Do you know that cloying expression, “A little bird told me…?” For a fair number of folks, bluegrass fans and otherwise, it was indeed a little bird who told them about Josh Williams. Some 18 months ago, at the Doyle Lawson Bluegrass Festival, Williams and his band were rolling through one of his best known songs, “Mordecai,” when a small bird landed right on Williams hand…and stayed there. The episode was captured for posterity by the intrepid Ted Lehmann and has since been viewed by thousands on YouTube. In my estimation it trumps “Charlie Bit My Finger” in every category: warmth, humor and weirdness.

Perhaps the most astounding thing about the Josh Williams Bird Incident is the fact that Williams and the band never skipped a beat. They carried right on to the end of the song. I’ve never seen any performer more capable of rolling with the punches than Williams. And it isn’t as if he just gamely soldiers on in the face of adversity. It might be an overstatement to say that he flirts with disaster, but— as is apparent from his no-set-list policy— he certainly courts the unexpected.

I learned this the first time I took my camera to a Williams show. I was shooting video of him playing a hot number when he broke a string. Rather than wait for them to limp through the rest of the song, I turned off the camera, figuring I’d save the pixels and battery power. To my everlasting regret, I therefore missed what happened next: Williams casually pulled a pack of strings from his back pocket, thumbed through the package, found the correct string and threaded the replacement onto his guitar. He kept singing through all this, and when the solo break came around, he was all tuned up and ready to go.

A year or two after that experience, Williams was playing on the giant main stage at the Grey Fox Bluegrass Festival when the whole sound system shut down. Most bands would have stood there shrugging or shuffled off the stage. Williams & Co. ran down into the audience and resumed their show, totally, truly unplugged. You can see a bit of video from that set here. The crowd was so enchanted that they seemed vaguely disappointed when the power finally came back on.

Williams’ unflappability seems of a piece with his open, unvarnished personality. On stage and off, he has an easygoing candor that can take you by surprise. How many world-class musicians have you heard say that they don’t practice every day, or that there are times when they need a break from music? Among the other offhand assertions that Williams tosses off in the video clip above are a) that he doesn’t read much music, b) that he doesn’t even think much about keys and scales and c) that he doesn’t give much credence to technical do’s and don’ts. If you heard these views divorced from Williams’ music, you’d imagine him to be the Bad Boy of Bluegrass, a “punk picker” so to speak, but in fact Williams is a virtuoso of the first order.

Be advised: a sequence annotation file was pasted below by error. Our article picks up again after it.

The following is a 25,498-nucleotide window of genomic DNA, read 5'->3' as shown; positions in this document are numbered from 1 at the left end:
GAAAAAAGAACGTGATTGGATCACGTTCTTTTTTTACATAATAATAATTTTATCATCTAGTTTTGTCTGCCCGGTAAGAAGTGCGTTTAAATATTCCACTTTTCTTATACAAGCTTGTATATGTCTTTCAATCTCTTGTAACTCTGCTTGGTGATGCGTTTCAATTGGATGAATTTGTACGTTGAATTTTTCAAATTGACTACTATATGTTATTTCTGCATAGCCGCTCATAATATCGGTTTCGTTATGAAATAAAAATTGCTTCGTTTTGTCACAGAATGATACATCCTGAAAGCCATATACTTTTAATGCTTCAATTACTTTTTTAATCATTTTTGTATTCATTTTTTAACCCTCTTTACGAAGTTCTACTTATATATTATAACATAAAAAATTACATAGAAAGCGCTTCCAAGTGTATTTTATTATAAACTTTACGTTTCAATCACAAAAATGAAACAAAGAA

Williams’ legions of fans should stay tuned, because we’ve got a whole series of videos featuring Josh and his band coming up. As we’ll see in those pieces, Williams likes to explore the line between bluegrass and traditional country music, and indeed you get a taste of that mixture in our first video clip above. The song the boys are running through backstage is Dwight Yoakam’s ode to his coal mining grandfather, “The Miner’s Prayer.” With it’s high and lonesome chorus seasoned with just a hint of Bakersfield twang, it’s a great fit for Williams’ sound.

Yer Pal— Curly

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Hot Mustard: Special Recipe for Tasty Bluegrass

29 June 2012

The New England bluegrass outfit Hot Mustard has got a busy summer brewing, including festival appearances and a set at— wait for it—The Night of 1000 Cupcakes!

This band could be said to be a marriage of marriages, in that it consists of two couples, Kelly and Bruce Stockwell and April and Bill Jubett. In this final episode of our Performers Showcase on the band, we circle back to beginnings, tracing how the various band members met up to share music and more. Who knew that “Bile Them Cabbage Down” could have sentimental value?

The featured tune in this clip is of course “Angel Band,” which is my way of sneaking one more gospel number under the tent flap after our recent trifecta of gospel-related posts. The song is indelibly associated with the Stanley Brothers, but its history stretches back 150 years. According to ye olde Wikipedia, the melody was first published in 1862 in Bradbury’s Golden Shower of S.S. Melodies, a title that brings forth unwelcome associations with grindhouse movies or worse. If that weren’t unsettling enough, consider the fact that, among the many bands that have covered this song, we find…The Monkees.

Hot Mustard’s version, which comes from the Joe Val Bluegrass Festival, is angelic indeed. The key modulation that occurs near the end (listen for it under the final interview segment) is particularly nifty.

Yer Pal— Curly